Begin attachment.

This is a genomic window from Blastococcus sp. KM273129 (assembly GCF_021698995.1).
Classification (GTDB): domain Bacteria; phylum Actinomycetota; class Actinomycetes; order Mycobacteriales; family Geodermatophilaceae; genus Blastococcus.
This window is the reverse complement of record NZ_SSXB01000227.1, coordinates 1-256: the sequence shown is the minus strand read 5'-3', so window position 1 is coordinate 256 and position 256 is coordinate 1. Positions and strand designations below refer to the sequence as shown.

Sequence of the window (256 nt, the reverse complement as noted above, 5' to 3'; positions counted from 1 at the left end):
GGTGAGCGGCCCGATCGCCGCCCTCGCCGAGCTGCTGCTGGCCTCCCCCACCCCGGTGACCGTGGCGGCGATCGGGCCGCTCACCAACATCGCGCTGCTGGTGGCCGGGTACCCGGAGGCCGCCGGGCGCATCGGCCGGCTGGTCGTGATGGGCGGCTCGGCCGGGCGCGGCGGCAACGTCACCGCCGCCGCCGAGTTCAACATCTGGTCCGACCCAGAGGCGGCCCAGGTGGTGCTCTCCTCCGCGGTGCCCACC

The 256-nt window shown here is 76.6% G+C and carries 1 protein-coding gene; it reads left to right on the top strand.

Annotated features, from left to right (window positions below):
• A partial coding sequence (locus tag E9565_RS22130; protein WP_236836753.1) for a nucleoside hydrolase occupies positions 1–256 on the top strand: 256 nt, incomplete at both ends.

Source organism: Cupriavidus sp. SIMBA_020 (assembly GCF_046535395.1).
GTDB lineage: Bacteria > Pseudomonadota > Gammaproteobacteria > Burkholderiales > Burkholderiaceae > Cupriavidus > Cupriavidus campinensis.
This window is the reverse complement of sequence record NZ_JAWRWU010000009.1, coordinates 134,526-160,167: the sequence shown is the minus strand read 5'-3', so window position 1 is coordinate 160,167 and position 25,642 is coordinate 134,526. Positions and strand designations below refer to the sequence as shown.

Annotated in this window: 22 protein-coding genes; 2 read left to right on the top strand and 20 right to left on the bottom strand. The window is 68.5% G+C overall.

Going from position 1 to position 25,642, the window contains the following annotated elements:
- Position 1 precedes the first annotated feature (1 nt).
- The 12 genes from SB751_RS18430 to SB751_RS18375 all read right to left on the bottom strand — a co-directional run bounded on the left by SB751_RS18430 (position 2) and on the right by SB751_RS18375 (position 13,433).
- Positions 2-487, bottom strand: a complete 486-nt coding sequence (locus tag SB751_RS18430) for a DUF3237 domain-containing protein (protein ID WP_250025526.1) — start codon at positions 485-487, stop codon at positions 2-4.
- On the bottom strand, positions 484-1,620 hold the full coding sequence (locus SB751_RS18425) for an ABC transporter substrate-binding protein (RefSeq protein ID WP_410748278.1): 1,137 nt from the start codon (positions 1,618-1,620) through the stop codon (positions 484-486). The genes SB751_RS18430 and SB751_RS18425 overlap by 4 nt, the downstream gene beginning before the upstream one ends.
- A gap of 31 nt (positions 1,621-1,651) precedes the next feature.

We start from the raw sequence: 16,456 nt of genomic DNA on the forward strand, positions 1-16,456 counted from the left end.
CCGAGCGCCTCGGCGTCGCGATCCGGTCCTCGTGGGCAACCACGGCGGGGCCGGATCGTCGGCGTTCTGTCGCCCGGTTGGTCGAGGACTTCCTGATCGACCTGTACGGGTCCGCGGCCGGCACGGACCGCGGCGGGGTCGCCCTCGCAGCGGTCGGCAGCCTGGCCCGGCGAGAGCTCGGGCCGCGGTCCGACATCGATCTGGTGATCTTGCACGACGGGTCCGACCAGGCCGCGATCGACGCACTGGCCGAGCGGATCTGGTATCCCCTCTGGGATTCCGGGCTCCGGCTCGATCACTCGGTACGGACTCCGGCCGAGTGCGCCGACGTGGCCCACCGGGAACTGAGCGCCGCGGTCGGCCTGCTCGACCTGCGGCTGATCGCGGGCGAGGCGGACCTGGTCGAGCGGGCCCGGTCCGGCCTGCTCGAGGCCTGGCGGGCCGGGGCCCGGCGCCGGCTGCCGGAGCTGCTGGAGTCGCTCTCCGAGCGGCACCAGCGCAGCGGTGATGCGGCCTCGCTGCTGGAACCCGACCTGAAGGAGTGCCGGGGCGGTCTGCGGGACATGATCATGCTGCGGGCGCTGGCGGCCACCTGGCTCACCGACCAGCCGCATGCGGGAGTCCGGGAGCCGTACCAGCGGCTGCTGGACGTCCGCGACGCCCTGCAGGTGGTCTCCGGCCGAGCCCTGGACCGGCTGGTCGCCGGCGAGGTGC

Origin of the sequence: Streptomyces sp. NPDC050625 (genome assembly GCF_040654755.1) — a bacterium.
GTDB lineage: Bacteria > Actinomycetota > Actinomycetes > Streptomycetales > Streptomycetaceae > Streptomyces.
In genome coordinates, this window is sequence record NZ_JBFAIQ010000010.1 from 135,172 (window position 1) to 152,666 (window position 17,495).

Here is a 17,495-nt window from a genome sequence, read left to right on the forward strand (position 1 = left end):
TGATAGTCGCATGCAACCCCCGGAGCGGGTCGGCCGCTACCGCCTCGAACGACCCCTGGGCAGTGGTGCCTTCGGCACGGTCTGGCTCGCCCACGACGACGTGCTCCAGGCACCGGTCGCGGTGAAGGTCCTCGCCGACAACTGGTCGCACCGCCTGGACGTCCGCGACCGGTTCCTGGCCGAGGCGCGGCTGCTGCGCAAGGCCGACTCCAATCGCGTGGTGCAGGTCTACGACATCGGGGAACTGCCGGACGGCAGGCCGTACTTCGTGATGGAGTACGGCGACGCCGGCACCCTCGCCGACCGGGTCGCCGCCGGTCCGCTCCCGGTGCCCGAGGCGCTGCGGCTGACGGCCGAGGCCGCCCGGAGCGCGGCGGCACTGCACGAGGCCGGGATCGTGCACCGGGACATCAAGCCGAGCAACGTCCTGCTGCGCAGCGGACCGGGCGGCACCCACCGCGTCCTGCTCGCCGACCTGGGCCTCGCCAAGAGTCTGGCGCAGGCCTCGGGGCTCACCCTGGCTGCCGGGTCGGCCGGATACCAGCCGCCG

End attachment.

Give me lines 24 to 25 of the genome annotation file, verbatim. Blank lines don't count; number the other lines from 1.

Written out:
Here is a 17,495-nt window from a genome sequence, read left to right on the forward strand (position 1 = left end):
TGATAGTCGCATGCAACCCCCGGAGCGGGTCGGCCGCTACCGCCTCGAACGACCCCTGGGCAGTGGTGCCTTCGGCACGGTCTGGCTCGCCCACGACGACGTGCTCCAGGCACCGGTCGCGGTGAAGGTCCTCGCCGACAACTGGTCGCACCGCCTGGACGTCCGCGACCGGTTCCTGGCCGAGGCGCGGCTGCTGCGCAAGGCCGACTCCAATCGCGTGGTGCAGGTCTACGACATCGGGGAACTGCCGGACGGCAGGCCGTACTTCGTGATGGAGTACGGCGACGCCGGCACCCTCGCCGACCGGGTCGCCGCCGGTCCGCTCCCGGTGCCCGAGGCGCTGCGGCTGACGGCCGAGGCCGCCCGGAGCGCGGCGGCACTGCACGAGGCCGGGATCGTGCACCGGGACATCAAGCCGAGCAACGTCCTGCTGCGCAGCGGACCGGGCGGCACCCACCGCGTCCTGCTCGCCGACCTGGGCCTCGCCAAGAGTCTGGCGCAGGCCTCGGGGCTCACCCTGGCTGCCGGGTCGGCCGGATACCAGCCGCCG